What the Great Recession Wrought: The State of the U.S. in 3 Years of Polls


The economic downturn exacerbated the deep political and cultural divides in our 50-50 nation. Here's what three years of polling data says about where America stands today.

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More than three years into the deepest economic downturn since the Depression, Americans are resilient, wary, and divided.

That's a central message from the 11 Allstate/National Journal Heartland Monitor polls conducted each quarter since April 2009. Across an array of questions, the polls show Americans to be resilient in their enduring conviction that their economic fate will turn primarily on their own efforts, rather than on large forces beyond their control; wary in their deepening skepticism that they can rely on any large institution, from banks and major corporations to Congress and the federal bureaucracy, to protect their interests; and deeply divided along partisan, ideological, and racial lines over Washington's proper role in national life.

With more than 12,000 cumulative interviews, the surveys paint a portrait of a nation struggling to maintain faith in old beliefs about opportunity, self-sufficiency, and the rewards of hard work amid a nagging fear that the economy's new dynamics expose average Americans to far more financial insecurity than earlier generations--and sentence the nation to more disruptive cycles of boom and bust. By overwhelming margins, those polled consistently have expressed faith that they can still achieve the American Dream, defined as the opportunity to advance as far as their talents will take them, and to live better than their parents. And yet, the surveys also find ominous cracks in that conviction, with many Americans, especially whites, growing pessimistic that their children will exceed, or even equal, their own standard of living.

This uneasy mix of anxiety and determination infuses all 11 surveys, which examined American attitudes toward a variety of economic trends and financial challenges from opportunity and risk to demographic change, global competition, the millennial generation's prospects, homeownership, public and private debt, and the changing nature of retirement. The polls make clear that the recession landed in the center of American life with the force of a natural disaster, even rattling groups usually sheltered from economic instability and shaking beliefs that have persisted for generations on issues ranging from the nature of retirement to the value of a college education.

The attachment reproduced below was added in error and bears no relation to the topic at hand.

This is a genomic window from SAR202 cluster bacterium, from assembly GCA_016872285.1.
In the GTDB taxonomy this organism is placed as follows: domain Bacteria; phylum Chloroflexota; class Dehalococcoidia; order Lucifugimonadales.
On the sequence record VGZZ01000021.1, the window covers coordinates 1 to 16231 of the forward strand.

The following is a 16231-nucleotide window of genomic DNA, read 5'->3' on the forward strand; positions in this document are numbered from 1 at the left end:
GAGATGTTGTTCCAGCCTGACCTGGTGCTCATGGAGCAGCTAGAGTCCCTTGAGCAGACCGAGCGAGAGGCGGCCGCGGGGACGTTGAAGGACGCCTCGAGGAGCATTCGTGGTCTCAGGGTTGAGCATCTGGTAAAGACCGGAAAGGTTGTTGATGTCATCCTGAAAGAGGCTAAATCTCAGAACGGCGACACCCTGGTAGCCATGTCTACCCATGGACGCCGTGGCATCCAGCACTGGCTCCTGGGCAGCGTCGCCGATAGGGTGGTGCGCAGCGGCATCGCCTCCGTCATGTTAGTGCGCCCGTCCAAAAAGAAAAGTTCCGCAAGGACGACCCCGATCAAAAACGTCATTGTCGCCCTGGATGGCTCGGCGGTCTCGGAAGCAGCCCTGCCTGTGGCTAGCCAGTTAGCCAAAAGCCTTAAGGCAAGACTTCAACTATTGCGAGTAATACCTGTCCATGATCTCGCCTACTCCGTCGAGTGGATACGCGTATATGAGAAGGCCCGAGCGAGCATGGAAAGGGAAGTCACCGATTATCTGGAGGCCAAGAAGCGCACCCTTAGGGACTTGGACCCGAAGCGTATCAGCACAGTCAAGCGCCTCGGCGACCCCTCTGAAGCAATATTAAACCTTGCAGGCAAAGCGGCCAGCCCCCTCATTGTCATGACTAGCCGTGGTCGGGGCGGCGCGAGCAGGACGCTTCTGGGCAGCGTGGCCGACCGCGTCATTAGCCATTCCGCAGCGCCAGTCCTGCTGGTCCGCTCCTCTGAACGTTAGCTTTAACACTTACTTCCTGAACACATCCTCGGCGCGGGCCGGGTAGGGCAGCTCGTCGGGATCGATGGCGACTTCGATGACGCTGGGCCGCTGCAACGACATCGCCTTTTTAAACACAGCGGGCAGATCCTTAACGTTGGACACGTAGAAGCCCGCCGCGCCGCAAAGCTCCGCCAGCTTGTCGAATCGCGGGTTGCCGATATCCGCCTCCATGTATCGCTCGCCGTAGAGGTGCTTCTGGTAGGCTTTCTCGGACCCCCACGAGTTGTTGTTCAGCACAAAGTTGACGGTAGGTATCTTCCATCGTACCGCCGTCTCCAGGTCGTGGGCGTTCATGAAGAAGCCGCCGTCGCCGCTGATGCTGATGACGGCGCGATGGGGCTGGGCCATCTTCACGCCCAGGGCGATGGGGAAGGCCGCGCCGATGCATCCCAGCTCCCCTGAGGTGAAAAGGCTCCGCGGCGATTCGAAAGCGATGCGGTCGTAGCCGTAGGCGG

One theme consistently winding through the polls is the emergence of what could be called a "reluctant self-reliance," as Americans look increasingly to reconstruct economic security from their own efforts, in part because they don't trust outside institutions to provide it for them. The surveys suggest that the battered economy has crystallized a gestating crisis of confidence in virtually all of the nation's public and private leadership class--from elected officials to the captains of business and labor. Taken together, the results render a stark judgment: At a time when they believe they are navigating much more turbulent economic waters than earlier generations, most Americans feel they are paddling alone. Shawn Kurt, an unemployed lumber-mill worker in Molalla, Ore., who responded to one survey, spoke for many when he plaintively declared, "I myself don't see no one trying to help me."

This complex set of opinions creates a turbulent political climate for both parties as the 2012 campaign intensifies. Most immediately, the surveys point to a closely fought presidential contest. In Heartland Monitor surveys over the past two years, President Obama has maintained an equivocal but remarkably stable position, recently facing a narrow plurality of disapproval on his performance, while consistently holding a narrow majority of hope on the direction he has set for the nation. After successive sharp swings toward the Democrats in 2006 and 2008 and the Republicans in 2010, a broad array of the surveys' findings indicate that the 2012 presidential race will once again divide the country almost in half, as did the 2000 and 2004 campaigns that inspired talk of the "50-50 nation." No matter which side emerges from 2012 with an edge, the attitudes captured in the polls point toward years of sustained electoral volatility.